Jones works seven to eleven hours a week and uses her money to either pay for food or send money back to her family to help pay for household expenses.

She thoroughly enjoys her kindergarten job and feels like she’s fairly compensated but does feel underpaid at her job at student activities given the amount of work she puts into planning and preparation.

Like Jefferson and Jones, some students work on-campus to meet their financial aid package obligations, but some have a hard time juggling classwork with financial responsibilities.

At Haverford, freshman Alissa Vandenbark serves food and cleans tables for Haverford’s dining services. Her second job as an AUDIO-VISUAL assistant requires that she set up projectors and recorders for on-campus events. She works anywhere between five and ten hours a week, earning $9 an hour at each job.

“All of the money I make goes to tuition. The low wage makes it necessary to work a lot of hours to make enough money,” she said.

Considering both schools’ cost of tuition is on the rise and pay rates have remained stagnant or similar in recent years, some student workers feel that they’re being unfairly compensated for the demanding work that they do — given the fact that they are students first.

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Pay Me What You Owe Me

Many Bi-Co student workers recognize pay inequity exists between more and less demanding positions such as the dining hall versus front desk work. But the other pay inequity present on both campuses is the one between jobs that require more qualifications and/or more training.

At Bryn Mawr, sophomore Janina Calle works two jobs, one that requires more qualifications than the other but pays the same hourly rate of $10 an hour.

As a Career Peer, Calle helps students create resumes and cover letters, as well as navigate internship and funding searches. Her second job consists of working as a backup driver for the Bryn Mawr Graduate School of Social Work, where she is responsible for picking up and dropping off graduate students to and from the Rosemont train station near Bryn Mawr.

Calle can go a few weeks without being called in to her driving job because it operates on an “as-needed” basis. But her work as a Career Peer is significantly more involved, requiring extensive career knowledge and six hours of work a week.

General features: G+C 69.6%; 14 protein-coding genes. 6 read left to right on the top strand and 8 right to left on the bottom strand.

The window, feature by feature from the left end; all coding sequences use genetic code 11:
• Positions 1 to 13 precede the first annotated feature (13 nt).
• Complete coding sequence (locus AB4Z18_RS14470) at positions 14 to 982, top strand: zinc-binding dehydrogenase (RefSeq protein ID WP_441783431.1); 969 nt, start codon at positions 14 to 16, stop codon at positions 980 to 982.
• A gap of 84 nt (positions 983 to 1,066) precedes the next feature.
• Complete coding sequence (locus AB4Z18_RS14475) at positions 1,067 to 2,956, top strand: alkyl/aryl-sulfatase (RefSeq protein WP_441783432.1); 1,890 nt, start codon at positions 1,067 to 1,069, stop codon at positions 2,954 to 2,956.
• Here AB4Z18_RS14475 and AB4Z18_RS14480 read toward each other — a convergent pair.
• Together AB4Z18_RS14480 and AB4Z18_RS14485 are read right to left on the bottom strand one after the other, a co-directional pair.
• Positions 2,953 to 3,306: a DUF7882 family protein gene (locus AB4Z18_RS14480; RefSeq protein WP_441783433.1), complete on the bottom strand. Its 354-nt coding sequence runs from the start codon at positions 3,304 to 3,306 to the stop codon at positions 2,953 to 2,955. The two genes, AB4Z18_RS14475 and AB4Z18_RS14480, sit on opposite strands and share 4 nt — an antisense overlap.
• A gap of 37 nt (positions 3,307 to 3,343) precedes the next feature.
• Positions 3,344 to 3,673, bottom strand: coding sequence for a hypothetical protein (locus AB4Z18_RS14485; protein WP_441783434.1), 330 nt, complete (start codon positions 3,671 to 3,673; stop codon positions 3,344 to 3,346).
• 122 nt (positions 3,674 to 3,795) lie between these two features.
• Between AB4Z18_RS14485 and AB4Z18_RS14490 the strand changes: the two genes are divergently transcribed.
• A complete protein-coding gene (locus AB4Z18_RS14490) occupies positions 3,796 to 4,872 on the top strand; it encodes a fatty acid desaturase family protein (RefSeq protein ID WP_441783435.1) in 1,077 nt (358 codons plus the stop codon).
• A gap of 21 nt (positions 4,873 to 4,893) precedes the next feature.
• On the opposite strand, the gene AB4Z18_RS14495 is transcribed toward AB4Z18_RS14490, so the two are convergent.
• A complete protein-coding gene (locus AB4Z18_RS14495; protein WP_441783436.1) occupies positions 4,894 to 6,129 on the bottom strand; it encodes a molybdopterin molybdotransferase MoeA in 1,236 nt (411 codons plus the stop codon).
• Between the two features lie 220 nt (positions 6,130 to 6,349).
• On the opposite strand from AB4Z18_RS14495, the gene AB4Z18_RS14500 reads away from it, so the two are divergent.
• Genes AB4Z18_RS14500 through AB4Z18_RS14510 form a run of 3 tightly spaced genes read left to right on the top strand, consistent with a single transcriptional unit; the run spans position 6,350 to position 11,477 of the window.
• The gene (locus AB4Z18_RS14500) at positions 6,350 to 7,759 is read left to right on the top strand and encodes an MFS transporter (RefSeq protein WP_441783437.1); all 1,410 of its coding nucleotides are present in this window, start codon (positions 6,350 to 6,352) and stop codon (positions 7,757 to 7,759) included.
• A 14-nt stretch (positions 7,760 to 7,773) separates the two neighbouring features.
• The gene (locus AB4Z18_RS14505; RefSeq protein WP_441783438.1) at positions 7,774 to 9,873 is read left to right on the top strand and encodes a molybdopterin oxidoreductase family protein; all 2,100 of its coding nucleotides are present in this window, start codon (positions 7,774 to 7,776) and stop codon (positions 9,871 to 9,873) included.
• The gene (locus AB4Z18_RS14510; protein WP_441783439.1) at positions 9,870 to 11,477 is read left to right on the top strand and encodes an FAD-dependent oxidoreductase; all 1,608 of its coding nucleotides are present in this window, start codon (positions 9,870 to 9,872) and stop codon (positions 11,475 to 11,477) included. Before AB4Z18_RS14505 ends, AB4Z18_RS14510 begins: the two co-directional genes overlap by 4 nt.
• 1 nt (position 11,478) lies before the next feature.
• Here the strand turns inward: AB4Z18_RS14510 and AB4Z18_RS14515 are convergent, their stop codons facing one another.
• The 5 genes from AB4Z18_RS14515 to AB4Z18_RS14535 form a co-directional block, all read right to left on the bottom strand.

“I think career peers should be paid at least $12 an hour because we don’t just meet with students and address their career-related concerns,” said Calle, “We have projects we work on throughout the year…and do work outside of the office by hosting hall hangouts.”

At Haverford, students have a similar attitude, agreeing that jobs that require more technical knowledge should be compensated better. This is especially true with teaching assistants, especially in STEM fields.

Rebecca Seeley, a senior at Haverford, earns $9 an hour working as an organic chemistry laboratory teaching assistant (TA). She assists students during lab hours, hosts office hours for students needing help, and grades lab reports. Depending on whether or not lab reports are due, Seeley works up to eight hours a week.

“I get that $9 an hour sounds acceptable given that Pennsylvania has the lowest federally legal minimum wage at $7.25 an hour…but I think it should be higher,” said Seeley, “TA-ing requires special expertise and interpersonal skills. It’s similar to tutoring, and private tutors get paid upwards of $25 an hour,” she said.

Sadie Kenyon-Dean feels the same as a physics 101 TA making $9.25 an hour.

“Sometimes it’s very hard to grade assignments because students don’t have a high level of comprehension,” said Kenyon-Dean, “I think I should make at least $10 an hour.”

For students whose jobs are more involved and require specialized knowledge, many believe they should be paid more. This is especially true for Haverford TAs, who are paid less than Bryn Mawr TAs.

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The Price of (Working in) Admissions

Bi-Co students are no stranger to fitting work around demanding schedules to help pay for necessities like groceries. In the case of some student workers at Haverford’s admissions office, this goal is difficult when they’re not being properly compensated for every hour they work.

Claudia Ojeda, a Haverford sophomore, earns $9.25 an hour for the ten to twelve hours she works as an Access Diversity Initiative intern in Haverford’s admissions office. She doesn’t have regular hours, instead working three times a year to help plan “fly-in” weekends for prospective students of underrepresented backgrounds.